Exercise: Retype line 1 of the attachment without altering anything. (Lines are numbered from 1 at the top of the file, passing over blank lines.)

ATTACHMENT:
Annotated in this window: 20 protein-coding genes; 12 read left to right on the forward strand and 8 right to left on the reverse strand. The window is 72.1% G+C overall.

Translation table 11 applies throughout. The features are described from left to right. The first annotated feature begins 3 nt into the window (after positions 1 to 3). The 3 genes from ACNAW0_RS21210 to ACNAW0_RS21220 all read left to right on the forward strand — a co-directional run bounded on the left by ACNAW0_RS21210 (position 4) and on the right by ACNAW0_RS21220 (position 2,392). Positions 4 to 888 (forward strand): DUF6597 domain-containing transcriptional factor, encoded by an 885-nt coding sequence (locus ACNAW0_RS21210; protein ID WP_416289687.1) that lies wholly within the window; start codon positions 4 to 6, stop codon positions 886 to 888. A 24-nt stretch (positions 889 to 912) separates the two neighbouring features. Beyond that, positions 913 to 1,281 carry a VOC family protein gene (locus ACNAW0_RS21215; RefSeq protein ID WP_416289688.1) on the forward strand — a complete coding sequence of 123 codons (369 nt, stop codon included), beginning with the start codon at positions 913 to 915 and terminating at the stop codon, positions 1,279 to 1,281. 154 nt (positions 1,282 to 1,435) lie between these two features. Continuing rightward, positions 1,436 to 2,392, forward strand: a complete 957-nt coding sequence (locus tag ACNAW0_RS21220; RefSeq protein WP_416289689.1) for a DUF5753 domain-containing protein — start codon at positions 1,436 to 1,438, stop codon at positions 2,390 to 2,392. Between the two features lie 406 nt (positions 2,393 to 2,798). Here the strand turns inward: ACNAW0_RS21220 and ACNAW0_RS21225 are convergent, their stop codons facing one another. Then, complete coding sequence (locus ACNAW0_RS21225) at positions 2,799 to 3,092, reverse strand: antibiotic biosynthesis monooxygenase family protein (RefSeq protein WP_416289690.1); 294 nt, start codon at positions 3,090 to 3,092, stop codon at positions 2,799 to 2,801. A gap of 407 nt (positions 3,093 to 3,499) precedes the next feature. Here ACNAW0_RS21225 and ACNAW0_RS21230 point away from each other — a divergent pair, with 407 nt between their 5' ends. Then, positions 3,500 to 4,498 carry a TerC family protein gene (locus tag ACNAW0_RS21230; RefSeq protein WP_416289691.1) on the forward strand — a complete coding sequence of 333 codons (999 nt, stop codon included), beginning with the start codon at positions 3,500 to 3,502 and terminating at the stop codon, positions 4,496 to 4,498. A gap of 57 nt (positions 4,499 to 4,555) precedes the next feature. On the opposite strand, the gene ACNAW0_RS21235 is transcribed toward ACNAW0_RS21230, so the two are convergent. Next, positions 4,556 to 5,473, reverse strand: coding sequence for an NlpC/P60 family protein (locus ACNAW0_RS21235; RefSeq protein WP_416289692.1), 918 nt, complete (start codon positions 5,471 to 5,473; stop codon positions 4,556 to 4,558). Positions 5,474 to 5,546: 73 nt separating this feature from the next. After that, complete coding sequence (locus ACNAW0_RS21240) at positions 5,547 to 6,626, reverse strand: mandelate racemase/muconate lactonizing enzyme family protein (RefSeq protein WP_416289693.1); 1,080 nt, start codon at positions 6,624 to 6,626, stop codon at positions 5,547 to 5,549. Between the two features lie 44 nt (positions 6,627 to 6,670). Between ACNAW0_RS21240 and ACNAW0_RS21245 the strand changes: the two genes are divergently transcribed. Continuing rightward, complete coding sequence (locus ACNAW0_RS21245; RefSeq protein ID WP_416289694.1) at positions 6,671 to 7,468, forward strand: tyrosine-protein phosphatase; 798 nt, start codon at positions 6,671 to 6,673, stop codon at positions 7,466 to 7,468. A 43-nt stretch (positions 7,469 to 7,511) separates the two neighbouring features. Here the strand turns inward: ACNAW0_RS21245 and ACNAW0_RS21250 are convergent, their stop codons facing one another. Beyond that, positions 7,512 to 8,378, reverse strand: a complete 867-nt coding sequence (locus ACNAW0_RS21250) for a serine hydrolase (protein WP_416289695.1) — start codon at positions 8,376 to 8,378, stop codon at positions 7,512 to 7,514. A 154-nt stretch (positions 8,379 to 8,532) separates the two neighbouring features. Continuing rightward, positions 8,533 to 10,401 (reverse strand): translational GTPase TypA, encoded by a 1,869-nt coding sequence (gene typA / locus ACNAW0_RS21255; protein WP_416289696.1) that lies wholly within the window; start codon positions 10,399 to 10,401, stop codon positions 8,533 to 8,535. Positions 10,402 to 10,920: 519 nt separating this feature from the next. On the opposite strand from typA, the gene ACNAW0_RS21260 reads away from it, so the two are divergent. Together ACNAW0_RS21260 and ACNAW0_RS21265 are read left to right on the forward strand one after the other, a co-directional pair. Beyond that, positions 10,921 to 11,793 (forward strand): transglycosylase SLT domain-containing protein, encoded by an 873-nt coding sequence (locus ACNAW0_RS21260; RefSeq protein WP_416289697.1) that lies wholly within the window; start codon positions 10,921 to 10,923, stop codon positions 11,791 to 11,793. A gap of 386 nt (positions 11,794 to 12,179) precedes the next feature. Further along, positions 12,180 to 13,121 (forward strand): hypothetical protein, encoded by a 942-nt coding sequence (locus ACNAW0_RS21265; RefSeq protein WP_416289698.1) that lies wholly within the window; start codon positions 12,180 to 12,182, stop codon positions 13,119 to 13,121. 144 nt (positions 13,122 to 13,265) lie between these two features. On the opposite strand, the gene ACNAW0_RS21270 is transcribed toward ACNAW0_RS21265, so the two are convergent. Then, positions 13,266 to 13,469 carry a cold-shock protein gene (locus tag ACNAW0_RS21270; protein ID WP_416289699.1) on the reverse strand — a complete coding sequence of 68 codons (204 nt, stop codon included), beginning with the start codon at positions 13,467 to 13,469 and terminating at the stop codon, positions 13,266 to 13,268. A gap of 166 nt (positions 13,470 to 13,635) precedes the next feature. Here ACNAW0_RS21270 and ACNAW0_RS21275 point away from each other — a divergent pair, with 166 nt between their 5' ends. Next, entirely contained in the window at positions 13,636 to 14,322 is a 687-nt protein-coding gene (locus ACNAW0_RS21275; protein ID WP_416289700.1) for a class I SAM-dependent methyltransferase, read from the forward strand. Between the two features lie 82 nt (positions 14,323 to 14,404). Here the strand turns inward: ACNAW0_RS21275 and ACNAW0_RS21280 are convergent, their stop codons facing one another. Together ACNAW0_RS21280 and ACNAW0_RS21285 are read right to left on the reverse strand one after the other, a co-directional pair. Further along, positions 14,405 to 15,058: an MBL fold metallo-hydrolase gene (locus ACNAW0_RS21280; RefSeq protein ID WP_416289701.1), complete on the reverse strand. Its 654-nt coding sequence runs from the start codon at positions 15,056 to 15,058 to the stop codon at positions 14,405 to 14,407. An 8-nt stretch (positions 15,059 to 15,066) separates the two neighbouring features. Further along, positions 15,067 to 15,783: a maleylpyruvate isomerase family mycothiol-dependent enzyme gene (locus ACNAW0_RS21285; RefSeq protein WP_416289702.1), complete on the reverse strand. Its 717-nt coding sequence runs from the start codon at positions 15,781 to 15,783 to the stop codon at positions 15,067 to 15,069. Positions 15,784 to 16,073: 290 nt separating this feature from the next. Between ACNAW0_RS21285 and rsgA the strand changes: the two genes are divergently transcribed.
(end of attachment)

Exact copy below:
Annotated in this window: 20 protein-coding genes; 12 read left to right on the forward strand and 8 right to left on the reverse strand. The window is 72.1% G+C overall.